Over the years, tax laws have been rationalised and rates drastically reduced. However, Indian tax laws are still cumbersome, comprising an Act that runs into more than 300 sections and many sub-sections, provisos, explanations, schedules, not to mention the never ending rules and notifications. The World Bank series of Doing Business 2007 lauds India for liberalisation in tax reforms but simultaneously points out its continuing weakness in the form of high tax administrative costs-- these stem from multiple taxes ranging from corporate tax, MAT, FBT etc, added compliance costs and prolonged litigations. There is an urgent need to improve the quality of taxpayer service available to India Inc.
Instead of dwelling on what is wrong with our system, let us analyse on what can be done.
Nipping litigation in the bud:
The root of tax litigation is because the position taken by a taxpayer differs from that of the tax authorities. In India, we do have in place a mechanism of seeking advance rulings, but that is limited to determination of the tax liability of a non-resident. Based on certain qualifying criteria, at least for large transactions, this mechanism could be expanded to cover domestic Indian companies as well. In the arena of transfer pricing, the Indian government could think of introducing Advance Pricing Mechanisms akin to those in Japan, UK, USA etc. These mechanisms would help determine the transfer price between an Indian entity and its foreign group companies in advance. It could introduce safe harbour provisions, such as in UK, Mexico whereby certain specified transactions, based on value, margins etc. could be exempt from transfer pricing audits.
India could even think on the lines of the pre-filing program that was introduced in the United States in 2000, for large and mid-sized business entities. Such taxpayers can request an examination of specific return-related issues (which are factual and governed by well established laws) such as admissibility of a business deduction, which could be subject to disputes later to determine the proper tax treatment prior to filing the return itself. In the course of the program, a binding agreement is reached on the treatment of a particular issue.
There is a scope for better co-operation and collaboration between the government and the industry to address various longstanding issues. These issues include deductibility of software expense, treatment of provision for Non Performing Assets for NBFCs, deductibility of foreign exchange losses on account of year-end revaluation, availability of tax holiday on captive power plants, continuity of tax holiday in case of slump sale of unit, or even emerging issues relating to outsourcing or e-commerce.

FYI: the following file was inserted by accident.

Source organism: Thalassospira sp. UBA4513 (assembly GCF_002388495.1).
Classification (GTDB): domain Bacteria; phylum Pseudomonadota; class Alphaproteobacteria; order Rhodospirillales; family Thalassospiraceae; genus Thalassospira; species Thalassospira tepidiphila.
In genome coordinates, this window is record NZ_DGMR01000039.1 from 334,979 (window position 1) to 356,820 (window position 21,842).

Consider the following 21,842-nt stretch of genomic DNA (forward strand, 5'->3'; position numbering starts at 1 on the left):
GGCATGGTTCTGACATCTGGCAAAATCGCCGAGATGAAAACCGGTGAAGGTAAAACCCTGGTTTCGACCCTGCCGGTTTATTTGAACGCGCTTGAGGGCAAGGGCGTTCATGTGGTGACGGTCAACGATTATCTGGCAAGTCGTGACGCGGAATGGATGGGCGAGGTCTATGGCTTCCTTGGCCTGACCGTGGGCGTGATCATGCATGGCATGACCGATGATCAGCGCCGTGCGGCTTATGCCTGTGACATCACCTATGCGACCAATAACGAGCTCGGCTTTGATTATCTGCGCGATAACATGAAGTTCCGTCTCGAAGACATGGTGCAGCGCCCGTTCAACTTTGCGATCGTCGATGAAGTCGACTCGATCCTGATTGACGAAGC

The language of tax provisions should be simple and lucid. Further, subsequent to the amendments in the Act, the government should bring in circulars clarifying any ambiguous interpretation. The circular resolving ambiguities relating to FBT provisions for instance, is a step in the right direction. Moreover, where the same provision is subject to varied interpretation by the judiciary at lower levels, the government should clarify the position on such issues by legislative amendments.
In this backdrop, we can draw an analogy to a formal mechanism that exists in the US, wherein corporate taxpayers and associations can submit under a formal programme called the Industry Issue Resolution Program topics for resolution involving a controversy, dispute or unnecessary burden on taxpayers. The IRS then comes out with its guidance on such issues.
Speedy litigation: In India, an appeal process, takes around twelve to fifteen years to conclude. Last year the provisions relating to the Settlement Commission were amended and made more restrictive. The government should think of either constituting an authority with powers similar to that of the Settlement Commission or expand the scope of the reference of any matter to the Commission. Easier alternative dispute resolution processes are available to taxpayers in Australia to settle matters out of court.
Gaurav Taneja & Promod Batra (The authors are senior tax professionals with Ernst & Young)